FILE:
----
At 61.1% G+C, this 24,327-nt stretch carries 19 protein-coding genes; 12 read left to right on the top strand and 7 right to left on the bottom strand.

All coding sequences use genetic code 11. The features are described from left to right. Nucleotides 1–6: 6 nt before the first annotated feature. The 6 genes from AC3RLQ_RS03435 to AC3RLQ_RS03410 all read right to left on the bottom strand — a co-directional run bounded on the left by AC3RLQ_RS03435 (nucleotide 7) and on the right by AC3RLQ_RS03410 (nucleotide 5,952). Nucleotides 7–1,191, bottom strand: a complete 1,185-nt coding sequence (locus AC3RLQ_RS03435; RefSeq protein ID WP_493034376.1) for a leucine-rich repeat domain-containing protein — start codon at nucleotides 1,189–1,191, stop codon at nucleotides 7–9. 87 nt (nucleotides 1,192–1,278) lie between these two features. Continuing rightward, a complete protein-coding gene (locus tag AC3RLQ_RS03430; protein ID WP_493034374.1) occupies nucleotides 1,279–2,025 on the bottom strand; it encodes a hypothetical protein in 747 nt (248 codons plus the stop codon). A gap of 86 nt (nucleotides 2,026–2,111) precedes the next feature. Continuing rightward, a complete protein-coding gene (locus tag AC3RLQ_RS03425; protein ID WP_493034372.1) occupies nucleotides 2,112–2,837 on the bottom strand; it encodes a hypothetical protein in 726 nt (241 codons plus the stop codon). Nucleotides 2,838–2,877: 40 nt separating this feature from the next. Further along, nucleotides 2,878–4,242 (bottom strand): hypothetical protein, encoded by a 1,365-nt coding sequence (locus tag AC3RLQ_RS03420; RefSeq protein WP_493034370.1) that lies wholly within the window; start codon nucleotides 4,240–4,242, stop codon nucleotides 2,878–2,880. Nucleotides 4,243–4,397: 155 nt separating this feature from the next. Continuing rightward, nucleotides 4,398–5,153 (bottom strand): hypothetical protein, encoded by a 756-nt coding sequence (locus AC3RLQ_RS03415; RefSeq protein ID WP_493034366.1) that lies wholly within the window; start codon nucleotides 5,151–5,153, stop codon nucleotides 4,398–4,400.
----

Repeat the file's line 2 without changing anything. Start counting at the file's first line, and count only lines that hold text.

All coding sequences use genetic code 11. The features are described from left to right. Nucleotides 1–6: 6 nt before the first annotated feature. The 6 genes from AC3RLQ_RS03435 to AC3RLQ_RS03410 all read right to left on the bottom strand — a co-directional run bounded on the left by AC3RLQ_RS03435 (nucleotide 7) and on the right by AC3RLQ_RS03410 (nucleotide 5,952). Nucleotides 7–1,191, bottom strand: a complete 1,185-nt coding sequence (locus AC3RLQ_RS03435; RefSeq protein ID WP_493034376.1) for a leucine-rich repeat domain-containing protein — start codon at nucleotides 1,189–1,191, stop codon at nucleotides 7–9. 87 nt (nucleotides 1,192–1,278) lie between these two features. Continuing rightward, a complete protein-coding gene (locus tag AC3RLQ_RS03430; protein ID WP_493034374.1) occupies nucleotides 1,279–2,025 on the bottom strand; it encodes a hypothetical protein in 747 nt (248 codons plus the stop codon). A gap of 86 nt (nucleotides 2,026–2,111) precedes the next feature. Continuing rightward, a complete protein-coding gene (locus tag AC3RLQ_RS03425; protein ID WP_493034372.1) occupies nucleotides 2,112–2,837 on the bottom strand; it encodes a hypothetical protein in 726 nt (241 codons plus the stop codon). Nucleotides 2,838–2,877: 40 nt separating this feature from the next. Further along, nucleotides 2,878–4,242 (bottom strand): hypothetical protein, encoded by a 1,365-nt coding sequence (locus tag AC3RLQ_RS03420; RefSeq protein WP_493034370.1) that lies wholly within the window; start codon nucleotides 4,240–4,242, stop codon nucleotides 2,878–2,880. Nucleotides 4,243–4,397: 155 nt separating this feature from the next. Continuing rightward, nucleotides 4,398–5,153 (bottom strand): hypothetical protein, encoded by a 756-nt coding sequence (locus AC3RLQ_RS03415; RefSeq protein ID WP_493034366.1) that lies wholly within the window; start codon nucleotides 5,151–5,153, stop codon nucleotides 4,398–4,400.